Differences in satisfaction with work-life balance were also observed by specialty (Figure 2). Physicians practicing dermatology, general pediatrics, and preventive medicine (including occupational health and environmental medicine) had the highest rated satisfaction with work-life balance, whereas physicians practicing general surgery, general surgery subspecialties, and obstetrics/gynecology had the lowest rates. Although the 3 specialties with the lowest rates of burnout also had the highest rated satisfaction with work-life balance, specialties with high burnout rates were not necessarily those least satisfied with work-life balance. For example, only 1 (neurology) of 5 specialties with the highest rates of burnout was among the 5 specialties with the lowest work-life balance, and 3 (general surgery, general surgery subspecialty, and internal medicine subspecialty) of 5 specialties having the lowest rates of satisfaction with work-life balance had below-average burnout rates.
Among the population controls, 4082 (68.8%) were employed. The remaining 1848 were looking for work (498 [8.4%]), had been temporarily laid off (64 [1.1%]), were disabled (484 [8.2%]), had retired (341 [5.8%]), or were not working for another reason (461 [7.8%]).
To compare the professional experience of practicing physicians relative to other working US adults, 6179 nonretired physicians aged 29 to 65 years were compared with 3442 employed, nonphysician, population-derived control subjects aged 29 to 65 years (Table 3). Compared with population controls, physicians were older, were more likely to be male, and were more likely to be married (P < .001 for all).
Physicians worked a median of 10 hours more per week than population controls (50 vs 40 hours), with 37.9% of physicians and 10.6% of population controls working 60 hours or more per week (P < .001 for both). With respect to satisfaction with work-life balance, 40.1% of physicians did not think their work schedule left enough time for personal or family life compared with 23.1% of controls (P < .001). Dissatisfaction with work-life balance was similar for men vs women among the population controls (23.3% vs 23.0%; P = .88), whereas female physicians were slightly more likely to be dissatisfied than their male colleagues (43.1% vs 38.9% were dissatisfied, P = .002).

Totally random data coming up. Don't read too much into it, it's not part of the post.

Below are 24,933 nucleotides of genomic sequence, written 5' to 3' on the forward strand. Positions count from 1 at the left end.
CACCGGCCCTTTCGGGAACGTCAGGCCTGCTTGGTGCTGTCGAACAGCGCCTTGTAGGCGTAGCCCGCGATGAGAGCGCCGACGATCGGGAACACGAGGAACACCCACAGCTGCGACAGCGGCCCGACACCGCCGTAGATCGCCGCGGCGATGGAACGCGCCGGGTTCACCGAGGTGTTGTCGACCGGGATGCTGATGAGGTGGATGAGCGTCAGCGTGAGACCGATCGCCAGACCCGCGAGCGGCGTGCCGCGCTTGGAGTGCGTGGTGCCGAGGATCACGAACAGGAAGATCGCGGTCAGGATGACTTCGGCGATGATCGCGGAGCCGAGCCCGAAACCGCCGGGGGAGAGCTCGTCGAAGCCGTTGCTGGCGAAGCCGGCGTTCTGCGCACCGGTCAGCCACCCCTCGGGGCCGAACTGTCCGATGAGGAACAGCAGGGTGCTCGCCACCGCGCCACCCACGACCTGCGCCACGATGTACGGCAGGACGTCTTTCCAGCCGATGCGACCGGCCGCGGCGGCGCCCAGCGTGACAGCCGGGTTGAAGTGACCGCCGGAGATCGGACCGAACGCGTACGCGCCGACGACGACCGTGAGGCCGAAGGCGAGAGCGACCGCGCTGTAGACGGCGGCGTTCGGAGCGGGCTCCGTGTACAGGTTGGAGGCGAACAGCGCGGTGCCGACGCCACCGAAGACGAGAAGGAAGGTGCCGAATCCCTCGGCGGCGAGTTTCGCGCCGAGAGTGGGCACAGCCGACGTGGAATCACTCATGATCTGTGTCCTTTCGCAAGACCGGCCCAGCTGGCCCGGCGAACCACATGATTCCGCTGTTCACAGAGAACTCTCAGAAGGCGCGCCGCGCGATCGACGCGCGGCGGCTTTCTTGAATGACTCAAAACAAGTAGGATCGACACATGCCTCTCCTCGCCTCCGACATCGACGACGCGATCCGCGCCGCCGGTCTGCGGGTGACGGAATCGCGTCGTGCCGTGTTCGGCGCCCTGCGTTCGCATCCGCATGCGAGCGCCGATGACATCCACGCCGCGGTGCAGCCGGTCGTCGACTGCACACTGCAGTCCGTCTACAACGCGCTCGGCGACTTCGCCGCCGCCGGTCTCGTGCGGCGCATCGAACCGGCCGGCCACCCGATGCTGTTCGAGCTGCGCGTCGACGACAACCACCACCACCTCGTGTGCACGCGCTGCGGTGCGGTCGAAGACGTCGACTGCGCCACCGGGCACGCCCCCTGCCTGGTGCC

On the 2-item burnout measure,19,20 physicians were at higher risk for emotional exhaustion (32.1% vs 23.5%), depersonalization (19.4% vs 15.0%), and overall burnout (37.9% vs 27.8%) (P < .001 for all) relative to population controls. These differences in burnout between physicians and population controls remained significant and of similar magnitude when women and men were analyzed separately. In contrast to these differences in burnout, no statistically significant differences between physicians and population controls were observed in symptoms of depression or suicidal ideation in the past 12 months, suggesting that the higher distress among physicians was limited to professional burnout.
Finally, we performed a pooled multivariate analysis (among the physician and population control samples) to identify factors independently associated with burnout after adjusting for age, sex, relationship status, hours worked per week, and highest level of education completed. Characteristics associated with a lower overall risk for burnout were being older (OR for each year older, 0.99) and being married (OR vs being single, 0.71) (P < .001 for both). Hours worked per week was associated with a higher risk for burnout (OR, 1.02 for each additional hour; P < .001). A complex relationship between highest level of education completed and burnout risk was observed. Compared with high school graduates, more education was associated with a lower risk for burnout among nonphysicians (OR for bachelor's degree, 0.80; P = .048; OR for master's degree, 0.71; P = .01; and OR for professional or doctoral degree other than an MD or DO degree, 0.64; P = .04), whereas physicians (ie, MD or DO degree) remained at higher risk for burnout after adjusting for other factors (OR, 1.36; P < .001).
Collectively, the findings of this national study indicate that (1) the prevalence of burnout among US physicians is at an alarming level, (2) physicians in specialties at the front line of care access (emergency medicine, general internal medicine, and family medicine) are at greatest risk, (3) physicians work longer hours and have greater struggles with work-life integration than other US workers, and (4) after adjusting for hours worked per week, higher levels of education and professional degrees seem to reduce the risk for burnout in fields outside of medicine, whereas a degree in medicine (MD or DO) increases the risk. These results suggest that the experience of burnout among physicians does not simply mirror larger societal trends.